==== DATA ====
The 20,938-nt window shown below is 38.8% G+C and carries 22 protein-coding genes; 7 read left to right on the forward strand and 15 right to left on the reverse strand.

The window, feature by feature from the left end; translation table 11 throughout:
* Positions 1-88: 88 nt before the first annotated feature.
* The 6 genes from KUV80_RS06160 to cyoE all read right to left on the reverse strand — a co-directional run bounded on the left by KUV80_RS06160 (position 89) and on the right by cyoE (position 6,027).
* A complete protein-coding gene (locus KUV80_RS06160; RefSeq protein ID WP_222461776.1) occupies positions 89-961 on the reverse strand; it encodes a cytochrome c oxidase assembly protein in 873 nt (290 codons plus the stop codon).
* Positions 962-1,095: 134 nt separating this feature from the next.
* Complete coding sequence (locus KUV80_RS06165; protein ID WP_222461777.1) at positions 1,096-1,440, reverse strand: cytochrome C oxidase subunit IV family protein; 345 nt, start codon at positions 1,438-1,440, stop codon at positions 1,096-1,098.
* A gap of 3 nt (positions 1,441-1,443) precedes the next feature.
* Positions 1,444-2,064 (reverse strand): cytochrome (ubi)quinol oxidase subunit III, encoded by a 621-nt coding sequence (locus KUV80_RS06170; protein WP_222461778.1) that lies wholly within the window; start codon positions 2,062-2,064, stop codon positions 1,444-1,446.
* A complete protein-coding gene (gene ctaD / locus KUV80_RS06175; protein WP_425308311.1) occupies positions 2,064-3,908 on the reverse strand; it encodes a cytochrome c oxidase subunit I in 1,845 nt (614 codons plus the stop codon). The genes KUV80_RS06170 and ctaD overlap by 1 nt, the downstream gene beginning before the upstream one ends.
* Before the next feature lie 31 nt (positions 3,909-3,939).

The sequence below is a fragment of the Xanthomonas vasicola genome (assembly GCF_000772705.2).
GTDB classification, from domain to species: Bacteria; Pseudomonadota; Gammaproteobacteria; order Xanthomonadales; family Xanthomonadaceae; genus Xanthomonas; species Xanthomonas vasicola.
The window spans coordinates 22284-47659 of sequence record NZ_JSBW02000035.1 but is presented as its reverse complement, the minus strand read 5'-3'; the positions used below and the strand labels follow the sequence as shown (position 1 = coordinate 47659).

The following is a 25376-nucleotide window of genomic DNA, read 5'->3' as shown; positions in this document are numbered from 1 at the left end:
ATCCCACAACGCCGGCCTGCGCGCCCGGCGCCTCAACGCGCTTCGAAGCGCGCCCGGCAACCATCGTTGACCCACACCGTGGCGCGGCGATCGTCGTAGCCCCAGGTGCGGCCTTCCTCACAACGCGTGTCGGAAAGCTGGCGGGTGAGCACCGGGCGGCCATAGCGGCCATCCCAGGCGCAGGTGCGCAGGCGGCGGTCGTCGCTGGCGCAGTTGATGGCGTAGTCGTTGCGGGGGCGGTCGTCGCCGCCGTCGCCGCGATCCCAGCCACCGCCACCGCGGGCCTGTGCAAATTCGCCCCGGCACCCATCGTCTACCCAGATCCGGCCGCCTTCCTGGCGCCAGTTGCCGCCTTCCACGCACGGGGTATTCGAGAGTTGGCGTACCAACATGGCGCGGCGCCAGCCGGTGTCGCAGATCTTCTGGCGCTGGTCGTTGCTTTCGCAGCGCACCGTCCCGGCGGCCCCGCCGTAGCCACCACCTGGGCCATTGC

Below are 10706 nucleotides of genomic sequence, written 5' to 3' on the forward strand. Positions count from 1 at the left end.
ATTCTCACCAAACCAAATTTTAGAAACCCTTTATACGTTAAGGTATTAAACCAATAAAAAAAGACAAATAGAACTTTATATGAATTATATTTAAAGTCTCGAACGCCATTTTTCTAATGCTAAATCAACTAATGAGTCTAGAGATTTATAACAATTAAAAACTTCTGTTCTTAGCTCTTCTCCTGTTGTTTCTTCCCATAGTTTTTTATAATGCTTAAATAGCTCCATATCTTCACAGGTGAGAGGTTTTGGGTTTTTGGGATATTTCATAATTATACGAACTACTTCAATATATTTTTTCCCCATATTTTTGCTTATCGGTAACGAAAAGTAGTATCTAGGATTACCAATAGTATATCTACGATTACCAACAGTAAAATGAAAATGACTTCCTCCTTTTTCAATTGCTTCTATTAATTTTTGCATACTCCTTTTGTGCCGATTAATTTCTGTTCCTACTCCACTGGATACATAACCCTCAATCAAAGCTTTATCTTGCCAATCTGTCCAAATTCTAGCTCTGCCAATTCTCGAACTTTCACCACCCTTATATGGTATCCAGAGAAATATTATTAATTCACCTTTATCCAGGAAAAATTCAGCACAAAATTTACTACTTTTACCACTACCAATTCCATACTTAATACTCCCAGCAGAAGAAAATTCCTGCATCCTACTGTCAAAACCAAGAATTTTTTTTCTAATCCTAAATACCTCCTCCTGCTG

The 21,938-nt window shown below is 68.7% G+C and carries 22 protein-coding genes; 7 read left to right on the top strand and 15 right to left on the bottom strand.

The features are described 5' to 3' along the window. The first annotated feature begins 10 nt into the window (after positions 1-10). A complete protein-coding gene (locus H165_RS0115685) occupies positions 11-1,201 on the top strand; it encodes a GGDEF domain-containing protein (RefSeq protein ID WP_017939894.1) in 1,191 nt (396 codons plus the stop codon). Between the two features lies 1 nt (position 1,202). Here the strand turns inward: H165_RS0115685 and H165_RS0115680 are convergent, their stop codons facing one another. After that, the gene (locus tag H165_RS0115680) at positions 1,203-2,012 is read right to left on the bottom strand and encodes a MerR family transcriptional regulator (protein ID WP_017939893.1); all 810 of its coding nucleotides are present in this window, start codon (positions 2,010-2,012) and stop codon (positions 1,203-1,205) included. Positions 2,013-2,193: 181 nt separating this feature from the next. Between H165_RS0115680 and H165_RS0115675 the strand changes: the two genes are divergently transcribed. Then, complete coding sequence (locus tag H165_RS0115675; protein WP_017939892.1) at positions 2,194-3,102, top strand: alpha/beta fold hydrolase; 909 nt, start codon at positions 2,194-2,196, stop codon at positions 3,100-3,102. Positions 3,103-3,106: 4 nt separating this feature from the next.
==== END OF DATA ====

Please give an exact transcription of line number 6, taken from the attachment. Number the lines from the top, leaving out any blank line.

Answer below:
* Positions 962-1,095: 134 nt separating this feature from the next.